To me, still almost shivering with the appallingly practical facts of which the priest had warned me, this comment came with such a colossal and crushing irony, that I nearly burst into a loud harsh laugh in the drawing-room. For I knew perfectly well that, as regards all the solid Satanism which the priest knew and warred against with all his life, these two Cambridge gentlemen (luckily for them) knew about as much of real evil as two babies in the same perambulator.
And there sprang up in my mind the vague idea of making some artistic use of these comic yet tragic cross-purposes; and constructing a comedy in which a priest should appear to know nothing and in fact know more about crime than the criminals.
[Autobiography CW16:317-8]

7. How I nearly was arrested
The other day I was nearly arrested by two excited policemen in a wood in Yorkshire. I was on a holiday, and was engaged in that rich and intricate mass of pleasures, duties, and discoveries which for the keeping off of the profane, we disguise by the exoteric name of Nothing. At the moment in question I was throwing a big Swedish knife at a tree, practising (alas, without success) that useful trick of knife-throwing by which men murder each other in Stevenson's romances. Suddenly the forest was full of two policemen; there was something about their appearance in and relation to the greenwood that reminded me, I know not how, of some happy Elizabethan comedy. They asked what the knife was, who I was, why I was throwing it, what my address was, trade, religion, opinions on the Japanese war, name of favourite cat, and so on. They also said I was damaging the tree; which was, I am sorry to say, not true, because I could not hit it. The peculiar philosophical importance, however, of the incident was this. After some half-hour's animated conversation, the exhibition of an envelope, an unfinished poem, which was read with great care, and, I trust, with some profit, and one or two other subtle detective strokes, the elder of the two knights became convinced that I really was what I professed to be, that I was a journalist, that I was on the Daily News (this was the real stroke; they were shaken with a terror common to all tyrants)...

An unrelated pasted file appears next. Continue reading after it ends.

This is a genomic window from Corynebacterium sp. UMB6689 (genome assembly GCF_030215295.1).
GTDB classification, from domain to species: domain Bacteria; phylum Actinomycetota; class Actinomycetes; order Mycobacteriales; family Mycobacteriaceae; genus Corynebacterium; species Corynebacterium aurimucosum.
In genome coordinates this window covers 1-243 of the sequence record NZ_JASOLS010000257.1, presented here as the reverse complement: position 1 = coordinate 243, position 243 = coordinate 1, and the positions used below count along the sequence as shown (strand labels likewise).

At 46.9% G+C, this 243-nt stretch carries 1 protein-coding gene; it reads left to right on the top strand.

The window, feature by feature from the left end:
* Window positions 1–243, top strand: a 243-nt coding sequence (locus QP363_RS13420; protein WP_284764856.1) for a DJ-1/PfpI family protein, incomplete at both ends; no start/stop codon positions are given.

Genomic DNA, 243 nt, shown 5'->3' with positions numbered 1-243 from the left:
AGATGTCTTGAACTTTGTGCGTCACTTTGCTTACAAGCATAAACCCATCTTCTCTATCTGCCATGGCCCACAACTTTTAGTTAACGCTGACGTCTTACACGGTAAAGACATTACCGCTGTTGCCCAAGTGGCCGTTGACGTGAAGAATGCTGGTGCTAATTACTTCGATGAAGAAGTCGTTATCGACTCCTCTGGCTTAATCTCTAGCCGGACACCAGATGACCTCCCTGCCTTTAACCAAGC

["Some Policemen and a Moral" in Tremendous Trifles]

8.My great ambition
My great ambition is to give a party at which everybody should meet everybody else and like them very much.

Mr. Gilbert Chesterton
requests the pleasure
Of humanity's company
to tea on Dec. 25th 1896.
Humanity Esq., The Earth, Cosmos E.
[From "The Notebook" quoted in Maisie Ward, Gilbert Keith Chesterton, 61]

8. An excerpt from a love letter I wrote
[I wrote this letter to my dear Frances, in the third person. It will explain why I like this part of the INTERNET.]
"One pleasant Saturday afternoon Lucian said to him [GKC], 'I am going to take you to see the Bloggs.' 'The what?' said the unhappy man. 'The Bloggs,' said the other, darkly. Naturally assuming that it was the name of a public-house he reluctantly followed his friend. He came to a small front-garden; if it was a public-house it was not a businesslike one. They raised the latch - they rang the bell (if the bell was not in the close time just then). No flower in the pots winked. No brick grinned. No sign in Heaven or earth warned him. The birds sang on in the trees. He went in.
He was plumped down on a sofa beside a being of whom he had a vague impression that brown hair grew at intervals all down her like a caterpillar. Once in the course of conversation she looked straight at him and he said to himself as plainly as if he had read it in a book: 'If I had anything to do with this girl I should go on my knees to her: if I spoke with her she would never deceive me: if I depended on her she would never deny me: if I loved her she would never play with me: if I trusted her she would never go back on me: if I remembered her she would never forget me. I may never see her again. Goodbye.' It was all said in a flash: but it was all said....